This June, I read Stephen King’s The Dark Half, a story in which an author’s alter ego competes for control of his life. As a Gemini, I naturally identify with the concept of duality. With this book, it’s especially interesting to consider what it means for an individual to live as their “true self,” versus who they think they should be. For example, in terms of personal interests versus professional success, while many of us want to live true to ourselves, a high-paying, though soul-sucking venture can also look awfully tempting.
In King’s book, the author, Thad Beaumont, writes under the pseudonym, George Stark. Beaumont is a nice guy, but he’s a little boring and his more intellectual books don’t sell well. On the other hand, under his pseudonym, he indulges in the depraved excitement of murder, writing brash bestsellers, raking in lots of money. However, once Beaumont realizes the dangers of this monstrous side to his well-being, he wants to banish it and go back to living the safe, respectable life of a family man—even if it means giving up the profits of Stark’s popularity. Yet, the monster is, for all its repulsiveness, somehow still alluring to him. Even when he wont admit it to himself. He’s torn between his honest, domestic life and a greater sense of power.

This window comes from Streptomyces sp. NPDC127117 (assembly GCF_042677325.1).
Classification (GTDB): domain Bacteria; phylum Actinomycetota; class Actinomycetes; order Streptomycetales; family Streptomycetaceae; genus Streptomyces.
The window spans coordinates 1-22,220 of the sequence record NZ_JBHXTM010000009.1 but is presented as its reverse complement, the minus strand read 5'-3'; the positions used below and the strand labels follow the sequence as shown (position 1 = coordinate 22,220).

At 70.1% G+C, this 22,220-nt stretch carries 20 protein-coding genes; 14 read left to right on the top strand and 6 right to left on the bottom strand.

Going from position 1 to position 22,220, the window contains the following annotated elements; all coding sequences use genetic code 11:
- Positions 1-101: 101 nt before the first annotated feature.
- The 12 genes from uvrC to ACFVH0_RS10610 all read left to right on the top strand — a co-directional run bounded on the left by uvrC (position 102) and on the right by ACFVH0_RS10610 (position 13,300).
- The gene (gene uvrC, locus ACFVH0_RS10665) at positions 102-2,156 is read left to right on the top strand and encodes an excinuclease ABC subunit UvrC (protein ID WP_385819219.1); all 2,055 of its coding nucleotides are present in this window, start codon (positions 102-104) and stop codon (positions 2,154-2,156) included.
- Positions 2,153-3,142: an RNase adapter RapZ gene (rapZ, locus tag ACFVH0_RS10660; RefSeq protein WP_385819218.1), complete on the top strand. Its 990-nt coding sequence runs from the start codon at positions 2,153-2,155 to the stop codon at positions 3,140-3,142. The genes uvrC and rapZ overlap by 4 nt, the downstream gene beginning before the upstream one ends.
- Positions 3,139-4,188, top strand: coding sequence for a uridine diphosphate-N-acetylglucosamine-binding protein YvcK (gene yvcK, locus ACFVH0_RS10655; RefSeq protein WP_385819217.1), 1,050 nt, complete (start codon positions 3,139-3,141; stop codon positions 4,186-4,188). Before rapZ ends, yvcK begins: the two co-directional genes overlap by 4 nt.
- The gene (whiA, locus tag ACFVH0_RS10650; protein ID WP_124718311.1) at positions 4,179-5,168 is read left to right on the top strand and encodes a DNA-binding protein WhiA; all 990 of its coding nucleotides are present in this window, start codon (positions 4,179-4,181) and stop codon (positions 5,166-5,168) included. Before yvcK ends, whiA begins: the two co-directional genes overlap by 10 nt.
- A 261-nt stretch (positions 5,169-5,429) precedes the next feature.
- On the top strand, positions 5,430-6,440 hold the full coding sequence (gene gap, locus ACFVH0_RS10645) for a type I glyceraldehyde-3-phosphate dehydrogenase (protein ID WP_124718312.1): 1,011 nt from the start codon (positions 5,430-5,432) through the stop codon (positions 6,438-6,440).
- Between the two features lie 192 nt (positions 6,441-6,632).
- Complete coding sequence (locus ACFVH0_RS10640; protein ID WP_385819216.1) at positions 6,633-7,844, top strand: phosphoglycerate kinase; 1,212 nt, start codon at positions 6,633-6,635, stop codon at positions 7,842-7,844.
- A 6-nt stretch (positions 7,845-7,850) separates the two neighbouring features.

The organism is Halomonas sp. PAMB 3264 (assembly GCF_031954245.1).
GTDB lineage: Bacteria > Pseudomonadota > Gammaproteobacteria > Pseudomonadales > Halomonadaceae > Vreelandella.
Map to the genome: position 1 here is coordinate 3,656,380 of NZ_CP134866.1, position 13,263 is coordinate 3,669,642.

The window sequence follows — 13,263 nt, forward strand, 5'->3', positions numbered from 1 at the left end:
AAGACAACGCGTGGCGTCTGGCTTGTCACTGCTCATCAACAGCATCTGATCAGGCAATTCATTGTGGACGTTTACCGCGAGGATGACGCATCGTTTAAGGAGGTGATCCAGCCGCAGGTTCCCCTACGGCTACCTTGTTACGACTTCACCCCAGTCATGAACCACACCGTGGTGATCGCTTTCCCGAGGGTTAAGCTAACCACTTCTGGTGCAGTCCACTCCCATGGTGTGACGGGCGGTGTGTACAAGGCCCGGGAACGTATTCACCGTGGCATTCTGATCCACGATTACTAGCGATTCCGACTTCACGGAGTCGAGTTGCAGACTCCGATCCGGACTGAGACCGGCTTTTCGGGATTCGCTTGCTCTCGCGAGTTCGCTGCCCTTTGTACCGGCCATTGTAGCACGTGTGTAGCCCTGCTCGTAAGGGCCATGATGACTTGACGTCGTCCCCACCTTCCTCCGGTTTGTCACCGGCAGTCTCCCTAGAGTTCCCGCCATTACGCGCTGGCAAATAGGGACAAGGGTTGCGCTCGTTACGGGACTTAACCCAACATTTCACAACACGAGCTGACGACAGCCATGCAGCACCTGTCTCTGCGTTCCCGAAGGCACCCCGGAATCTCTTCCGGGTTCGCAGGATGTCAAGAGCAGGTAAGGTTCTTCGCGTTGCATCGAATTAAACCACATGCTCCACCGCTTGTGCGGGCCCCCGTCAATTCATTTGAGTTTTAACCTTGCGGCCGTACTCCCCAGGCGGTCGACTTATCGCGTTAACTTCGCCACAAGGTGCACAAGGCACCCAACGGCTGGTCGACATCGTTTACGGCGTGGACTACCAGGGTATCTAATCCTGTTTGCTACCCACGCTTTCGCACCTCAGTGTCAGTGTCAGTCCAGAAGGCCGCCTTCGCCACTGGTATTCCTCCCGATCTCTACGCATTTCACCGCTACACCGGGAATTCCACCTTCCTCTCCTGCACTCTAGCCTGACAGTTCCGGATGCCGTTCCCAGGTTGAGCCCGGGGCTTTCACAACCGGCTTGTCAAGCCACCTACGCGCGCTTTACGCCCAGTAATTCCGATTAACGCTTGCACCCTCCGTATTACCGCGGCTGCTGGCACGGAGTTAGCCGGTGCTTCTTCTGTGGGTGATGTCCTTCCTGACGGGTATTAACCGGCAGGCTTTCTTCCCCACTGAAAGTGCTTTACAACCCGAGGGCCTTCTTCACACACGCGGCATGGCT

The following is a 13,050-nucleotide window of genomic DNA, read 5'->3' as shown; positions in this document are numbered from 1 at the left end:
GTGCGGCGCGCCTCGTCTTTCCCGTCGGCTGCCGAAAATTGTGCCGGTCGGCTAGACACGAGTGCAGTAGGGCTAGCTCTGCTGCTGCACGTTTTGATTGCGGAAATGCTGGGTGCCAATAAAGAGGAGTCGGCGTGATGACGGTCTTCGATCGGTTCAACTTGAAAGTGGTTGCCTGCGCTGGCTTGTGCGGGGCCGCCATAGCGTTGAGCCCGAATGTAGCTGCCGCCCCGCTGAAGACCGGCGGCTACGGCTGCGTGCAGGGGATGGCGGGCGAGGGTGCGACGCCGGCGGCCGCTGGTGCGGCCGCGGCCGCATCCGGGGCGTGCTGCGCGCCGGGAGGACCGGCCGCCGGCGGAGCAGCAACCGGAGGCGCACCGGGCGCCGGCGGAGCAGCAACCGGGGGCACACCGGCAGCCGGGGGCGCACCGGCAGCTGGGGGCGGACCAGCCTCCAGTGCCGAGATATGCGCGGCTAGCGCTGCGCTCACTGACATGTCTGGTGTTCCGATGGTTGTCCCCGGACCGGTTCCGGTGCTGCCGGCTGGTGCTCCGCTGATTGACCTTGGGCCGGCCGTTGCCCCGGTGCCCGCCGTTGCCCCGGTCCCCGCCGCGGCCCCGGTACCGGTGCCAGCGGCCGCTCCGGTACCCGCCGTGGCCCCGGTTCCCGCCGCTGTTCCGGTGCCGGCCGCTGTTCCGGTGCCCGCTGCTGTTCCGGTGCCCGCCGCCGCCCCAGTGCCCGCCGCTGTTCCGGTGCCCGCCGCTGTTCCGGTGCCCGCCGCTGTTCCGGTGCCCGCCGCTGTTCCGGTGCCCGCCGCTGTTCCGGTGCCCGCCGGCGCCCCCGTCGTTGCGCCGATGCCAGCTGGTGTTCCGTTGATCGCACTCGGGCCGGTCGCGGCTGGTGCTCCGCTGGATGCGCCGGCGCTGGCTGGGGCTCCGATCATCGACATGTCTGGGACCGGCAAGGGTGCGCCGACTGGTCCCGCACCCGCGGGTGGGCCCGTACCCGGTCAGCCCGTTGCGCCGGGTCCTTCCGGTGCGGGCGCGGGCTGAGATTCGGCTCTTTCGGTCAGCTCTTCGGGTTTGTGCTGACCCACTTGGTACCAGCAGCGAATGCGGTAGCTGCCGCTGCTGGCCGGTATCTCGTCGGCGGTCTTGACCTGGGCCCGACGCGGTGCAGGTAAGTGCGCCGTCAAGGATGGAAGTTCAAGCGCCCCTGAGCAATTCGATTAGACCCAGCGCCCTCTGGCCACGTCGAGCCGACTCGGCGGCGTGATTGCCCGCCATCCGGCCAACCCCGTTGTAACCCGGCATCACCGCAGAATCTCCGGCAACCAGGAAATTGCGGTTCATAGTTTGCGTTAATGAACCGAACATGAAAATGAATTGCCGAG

Through George Stark, Thad Beaumont is able to explore his own realm of dark curiosity. That place where many of us tread from time to time, when, for example we can’t seem to look away from something horrible.—Like rubberneckers driving past a car accident. Like moviegoers to horror films. Or like readers of Stephen King.
Does this mean there’s a homicidal maniac or sociopath living in all of us? Well, a brain tumor can potentially completely change a person. A little pressure here or there in the brain. A mere mechanical change in our physiology. Suddenly, the floodgates can open to that Call of the Void that is always lurking within us, bubbling up at unpleasant times in our consciousness.
Generally, though, having a little curiosity about the dark side of our humanity is a relatively benign thing. From a positive perspective, this has fueled many entertaining stories since before the Brothers Grimm. As a bonus, these stories often teach moral lessons and serve as cautionary tales.
As for Stephen King’s The Dark Half, if there’s anything to learn, maybe it’s that there are more important things to life than money. Because it’s just not worth developing a bestselling alter ego if it’s going to physically manifest into an evil being and put your authentic life at risk.